Members of the Bali division of the Parisada Hindu Dharma Indonesia (PHDI), Indonesia’s main Hindu organisation, said on Tuesday that they would support moves to ban smoking in all Hindu temples.
Bali chairman of PHDI, I Gusti Ngurah Sudiana, said that as temples were the hub of Balinese Hindu society, they should be kept smoke-free. He said that entire temple complexes, rather than just the inner sanctums, should remain free from cigarette smoke.
“Essentially, anywhere in the temple area should be free of cigarettes, not just the middle or inner temple,” he said.
Sudiana was speaking during a meeting with government officials in Denpasar on Tuesday to discuss developing an island-wide series of anti-smoking policies, entitled Commitment to Development and Application of No Smoking Zone Policy. He said that avoiding smoking in temple grounds would help to heighten spirituality, as the temples were supposed to be sacred places.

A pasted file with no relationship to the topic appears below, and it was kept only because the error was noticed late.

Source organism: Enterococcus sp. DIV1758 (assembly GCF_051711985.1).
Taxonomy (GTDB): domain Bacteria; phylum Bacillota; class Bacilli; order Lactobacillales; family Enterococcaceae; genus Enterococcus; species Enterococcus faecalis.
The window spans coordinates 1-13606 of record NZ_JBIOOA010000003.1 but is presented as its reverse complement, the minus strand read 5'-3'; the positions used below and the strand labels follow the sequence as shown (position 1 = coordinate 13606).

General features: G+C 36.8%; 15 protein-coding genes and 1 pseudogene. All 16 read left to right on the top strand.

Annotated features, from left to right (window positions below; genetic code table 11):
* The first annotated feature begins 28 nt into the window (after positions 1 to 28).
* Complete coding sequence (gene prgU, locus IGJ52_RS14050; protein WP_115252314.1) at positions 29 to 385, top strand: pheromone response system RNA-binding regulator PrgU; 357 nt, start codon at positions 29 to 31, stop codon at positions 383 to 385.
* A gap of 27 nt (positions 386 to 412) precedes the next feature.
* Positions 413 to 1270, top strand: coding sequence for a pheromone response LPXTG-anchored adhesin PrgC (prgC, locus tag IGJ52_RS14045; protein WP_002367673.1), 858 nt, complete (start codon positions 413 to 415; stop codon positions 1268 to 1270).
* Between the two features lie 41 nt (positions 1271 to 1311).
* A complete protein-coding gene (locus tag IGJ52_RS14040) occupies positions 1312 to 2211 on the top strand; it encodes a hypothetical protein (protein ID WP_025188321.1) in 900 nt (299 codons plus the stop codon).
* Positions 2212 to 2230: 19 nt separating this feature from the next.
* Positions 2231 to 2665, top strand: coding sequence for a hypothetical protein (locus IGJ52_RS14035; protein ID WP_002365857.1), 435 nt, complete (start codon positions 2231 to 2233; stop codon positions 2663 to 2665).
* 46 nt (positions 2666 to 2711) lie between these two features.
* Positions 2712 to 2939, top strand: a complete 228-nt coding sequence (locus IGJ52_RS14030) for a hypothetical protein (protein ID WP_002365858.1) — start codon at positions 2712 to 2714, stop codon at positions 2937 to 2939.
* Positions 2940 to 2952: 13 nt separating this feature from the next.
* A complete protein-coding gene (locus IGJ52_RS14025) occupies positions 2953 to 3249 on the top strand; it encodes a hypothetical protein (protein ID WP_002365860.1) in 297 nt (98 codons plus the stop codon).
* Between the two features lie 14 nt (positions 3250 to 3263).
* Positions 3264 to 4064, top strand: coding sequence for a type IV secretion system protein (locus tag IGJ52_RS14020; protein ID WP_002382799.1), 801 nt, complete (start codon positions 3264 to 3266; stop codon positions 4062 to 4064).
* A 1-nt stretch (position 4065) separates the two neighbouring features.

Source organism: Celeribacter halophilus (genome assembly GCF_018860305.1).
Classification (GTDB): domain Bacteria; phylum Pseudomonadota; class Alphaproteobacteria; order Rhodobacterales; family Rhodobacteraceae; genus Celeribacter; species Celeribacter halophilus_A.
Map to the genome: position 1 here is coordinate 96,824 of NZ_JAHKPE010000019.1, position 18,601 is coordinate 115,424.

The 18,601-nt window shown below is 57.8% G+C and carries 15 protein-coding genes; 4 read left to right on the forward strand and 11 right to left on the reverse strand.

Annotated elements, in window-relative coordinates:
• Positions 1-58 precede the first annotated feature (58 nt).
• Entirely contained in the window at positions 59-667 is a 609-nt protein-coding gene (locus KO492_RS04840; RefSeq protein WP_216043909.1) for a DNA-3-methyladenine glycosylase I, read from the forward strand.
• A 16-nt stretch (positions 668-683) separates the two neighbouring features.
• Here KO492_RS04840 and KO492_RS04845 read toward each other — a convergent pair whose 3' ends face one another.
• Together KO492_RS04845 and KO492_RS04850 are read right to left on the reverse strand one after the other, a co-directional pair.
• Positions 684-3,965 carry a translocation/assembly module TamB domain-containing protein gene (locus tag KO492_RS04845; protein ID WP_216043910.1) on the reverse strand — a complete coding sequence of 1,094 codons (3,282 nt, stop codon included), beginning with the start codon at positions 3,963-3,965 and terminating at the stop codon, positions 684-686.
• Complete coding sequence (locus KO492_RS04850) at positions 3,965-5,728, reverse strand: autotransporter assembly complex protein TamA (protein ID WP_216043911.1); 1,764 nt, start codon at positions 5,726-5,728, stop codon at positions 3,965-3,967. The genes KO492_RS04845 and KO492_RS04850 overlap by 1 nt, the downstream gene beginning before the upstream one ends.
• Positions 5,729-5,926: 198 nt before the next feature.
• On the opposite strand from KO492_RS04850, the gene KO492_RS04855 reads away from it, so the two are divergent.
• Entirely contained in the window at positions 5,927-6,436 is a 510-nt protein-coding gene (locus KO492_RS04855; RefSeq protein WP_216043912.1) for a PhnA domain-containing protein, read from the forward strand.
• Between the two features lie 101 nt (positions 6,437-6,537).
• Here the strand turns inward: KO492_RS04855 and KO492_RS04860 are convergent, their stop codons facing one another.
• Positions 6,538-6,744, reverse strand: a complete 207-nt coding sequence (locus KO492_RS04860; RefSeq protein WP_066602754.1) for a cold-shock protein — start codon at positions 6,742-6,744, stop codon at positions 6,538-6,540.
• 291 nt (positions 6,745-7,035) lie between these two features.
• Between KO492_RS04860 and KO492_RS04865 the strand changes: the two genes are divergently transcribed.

He said smoking had already been totally banned during temple ceremonies in Sanur Kauh and Tembau villages in the Denpasar municipality.
Meanwhile, Dr Rohani Budi of the Data Processing and Information Centre told the meeting that treating smoking related health issues in Indonesia was costing an average of Rp186 trillion (US$21.3 billion) each year.
“This amount is triple the cigarette tax revenue obtained by the government each year, which amounts to Rp62 trillion (US$7.3 billion),” he said.
“Based on data from a recent survey conducted by the Ministry of Health, each year 265 billion cigarettes are produced by official factories in Indonesia,” Budi said, adding that total revenues from tobacco were thought to be in the region of Rp250 trillion (US$29.3 billion), though most of that money stays with the producers.